1178 | Cairo

The Ladder of Charity

The eight degrees of charity.

There are eight degrees of charity. The highest degree, exceeded by none, is that of the person who assists a poor Jew by providing him with a gift or a loan or by accepting him into a business partnership or by helping him find employment—in a word, by putting him where he can dispense with other people’s aid.

A step below this stands the one who gives alms to the needy in such manner that the giver knows not to whom he gives and the recipient knows not from whom it is that he takes. Such exemplifies performing the meritorious act for its own sake. An illustration would be the Hall of Secrecy in the ancient sanctuary where the righteous would place their gift clandestinely and where poor people of high lineage would come and secretly help themselves to succor.

One step lower is that in which the giver knows to whom he gives but the poor person knows not from whom he receives. Examples of this were the great sages who would go forth and throw coins covertly into poor people’s doorways. This method becomes fitting and exalted, should it happen that those in charge of the charity fund do not conduct its affairs properly.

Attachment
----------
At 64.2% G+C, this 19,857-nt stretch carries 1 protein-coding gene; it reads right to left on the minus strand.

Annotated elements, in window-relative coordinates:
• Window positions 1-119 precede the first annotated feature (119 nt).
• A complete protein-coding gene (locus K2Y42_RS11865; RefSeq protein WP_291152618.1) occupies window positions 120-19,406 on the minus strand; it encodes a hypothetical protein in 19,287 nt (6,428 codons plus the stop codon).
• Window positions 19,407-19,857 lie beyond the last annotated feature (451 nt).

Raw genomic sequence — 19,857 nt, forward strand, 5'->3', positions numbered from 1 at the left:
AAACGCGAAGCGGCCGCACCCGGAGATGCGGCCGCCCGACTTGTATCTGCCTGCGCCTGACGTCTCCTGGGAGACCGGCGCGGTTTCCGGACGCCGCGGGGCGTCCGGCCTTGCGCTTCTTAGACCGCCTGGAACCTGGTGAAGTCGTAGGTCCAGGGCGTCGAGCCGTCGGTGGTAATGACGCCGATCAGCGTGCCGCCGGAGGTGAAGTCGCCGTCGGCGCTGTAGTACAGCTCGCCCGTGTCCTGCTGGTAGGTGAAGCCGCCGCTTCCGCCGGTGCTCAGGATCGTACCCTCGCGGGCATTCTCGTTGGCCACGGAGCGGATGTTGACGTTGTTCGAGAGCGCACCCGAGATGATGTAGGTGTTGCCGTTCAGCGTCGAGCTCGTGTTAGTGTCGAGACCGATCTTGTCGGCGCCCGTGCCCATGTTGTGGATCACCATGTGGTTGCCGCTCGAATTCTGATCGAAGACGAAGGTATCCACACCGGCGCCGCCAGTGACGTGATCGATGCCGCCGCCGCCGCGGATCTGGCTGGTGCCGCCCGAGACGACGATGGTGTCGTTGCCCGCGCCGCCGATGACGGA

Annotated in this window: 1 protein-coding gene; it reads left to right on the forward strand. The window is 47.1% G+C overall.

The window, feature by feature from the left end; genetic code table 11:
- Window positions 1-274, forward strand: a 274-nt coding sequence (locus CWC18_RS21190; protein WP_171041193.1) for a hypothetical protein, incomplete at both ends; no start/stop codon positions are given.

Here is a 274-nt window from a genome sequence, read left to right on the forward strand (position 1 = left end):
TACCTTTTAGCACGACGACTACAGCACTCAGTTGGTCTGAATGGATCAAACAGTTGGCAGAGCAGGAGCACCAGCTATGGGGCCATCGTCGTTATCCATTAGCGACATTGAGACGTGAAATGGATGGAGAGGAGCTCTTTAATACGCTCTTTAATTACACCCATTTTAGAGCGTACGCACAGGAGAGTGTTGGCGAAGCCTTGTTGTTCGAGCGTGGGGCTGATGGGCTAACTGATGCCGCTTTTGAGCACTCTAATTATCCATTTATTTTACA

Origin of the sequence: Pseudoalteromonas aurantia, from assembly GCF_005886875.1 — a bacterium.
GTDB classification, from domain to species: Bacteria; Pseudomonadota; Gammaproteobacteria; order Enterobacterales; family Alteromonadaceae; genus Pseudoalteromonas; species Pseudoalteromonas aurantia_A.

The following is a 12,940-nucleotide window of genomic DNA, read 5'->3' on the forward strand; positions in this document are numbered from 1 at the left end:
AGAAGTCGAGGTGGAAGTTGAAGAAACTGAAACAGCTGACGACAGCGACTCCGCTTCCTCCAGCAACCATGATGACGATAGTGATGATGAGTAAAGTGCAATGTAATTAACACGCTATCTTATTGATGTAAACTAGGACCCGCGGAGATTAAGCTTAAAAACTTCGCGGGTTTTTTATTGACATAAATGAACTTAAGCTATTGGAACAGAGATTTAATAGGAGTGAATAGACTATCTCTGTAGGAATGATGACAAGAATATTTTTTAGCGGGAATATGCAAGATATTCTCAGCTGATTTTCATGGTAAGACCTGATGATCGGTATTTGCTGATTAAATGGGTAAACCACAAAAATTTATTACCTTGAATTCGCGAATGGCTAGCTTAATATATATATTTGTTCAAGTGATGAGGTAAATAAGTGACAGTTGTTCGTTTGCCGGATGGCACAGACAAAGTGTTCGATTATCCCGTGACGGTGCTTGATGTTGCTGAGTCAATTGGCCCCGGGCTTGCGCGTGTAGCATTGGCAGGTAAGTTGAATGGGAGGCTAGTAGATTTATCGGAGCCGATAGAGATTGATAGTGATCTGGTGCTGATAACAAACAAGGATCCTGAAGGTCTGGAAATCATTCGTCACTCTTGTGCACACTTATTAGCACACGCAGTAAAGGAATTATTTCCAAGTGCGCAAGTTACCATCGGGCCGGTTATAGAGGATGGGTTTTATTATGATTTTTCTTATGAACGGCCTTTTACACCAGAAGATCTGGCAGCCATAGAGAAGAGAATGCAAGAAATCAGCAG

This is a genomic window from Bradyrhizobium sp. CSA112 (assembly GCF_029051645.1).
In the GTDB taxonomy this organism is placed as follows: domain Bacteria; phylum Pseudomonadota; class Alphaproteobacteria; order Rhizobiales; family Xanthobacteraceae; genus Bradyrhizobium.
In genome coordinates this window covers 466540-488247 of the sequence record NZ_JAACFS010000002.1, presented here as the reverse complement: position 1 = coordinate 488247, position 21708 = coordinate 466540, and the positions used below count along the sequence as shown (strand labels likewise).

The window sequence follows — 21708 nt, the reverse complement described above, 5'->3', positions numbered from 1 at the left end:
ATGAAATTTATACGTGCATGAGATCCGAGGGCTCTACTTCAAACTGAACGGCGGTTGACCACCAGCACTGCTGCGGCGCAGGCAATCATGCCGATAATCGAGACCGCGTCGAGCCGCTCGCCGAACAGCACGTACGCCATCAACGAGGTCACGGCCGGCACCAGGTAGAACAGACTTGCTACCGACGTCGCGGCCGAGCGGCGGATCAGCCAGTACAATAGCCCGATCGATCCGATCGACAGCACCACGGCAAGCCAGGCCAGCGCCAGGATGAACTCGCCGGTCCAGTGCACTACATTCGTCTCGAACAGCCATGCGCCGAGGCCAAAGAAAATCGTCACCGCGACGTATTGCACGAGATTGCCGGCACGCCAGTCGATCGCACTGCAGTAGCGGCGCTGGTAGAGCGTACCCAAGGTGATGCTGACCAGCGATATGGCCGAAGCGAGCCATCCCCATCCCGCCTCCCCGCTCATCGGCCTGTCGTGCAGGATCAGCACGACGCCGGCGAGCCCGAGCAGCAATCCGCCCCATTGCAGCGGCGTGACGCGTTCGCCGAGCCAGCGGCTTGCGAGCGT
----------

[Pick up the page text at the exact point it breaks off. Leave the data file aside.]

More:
A step lower is that in which the poor person knows from whom he is taking but the giver knows not to whom he is giving. Examples of this were the great sages who would tie their coins in their scarves which they would fling over their shoulders so that the poor might help themselves without suffering shame.

The next degree lower is that of him who, with his own hand, bestows a gift before the poor person asks.

The next degree lower is that of him who gives only after the poor person asks.

The next degree lower is that of him who gives less than is fitting but gives with a gracious mien.

The next degree lower is that of him who gives morosely.

Contributor

Moses Maimonides

Born to a distinguished Jewish family in Córdoba, Spain, in 1135, Moses Maimonides in 1159 fled from the city’s ruling Islamic sect, called the Almohads, to Morocco and then Palestine to avoid persecution. He eventually settled in Egypt, where he became the court physician to Sultan Saladin and worked on his theological and philosophical masterwork, Guide for the Perplexed.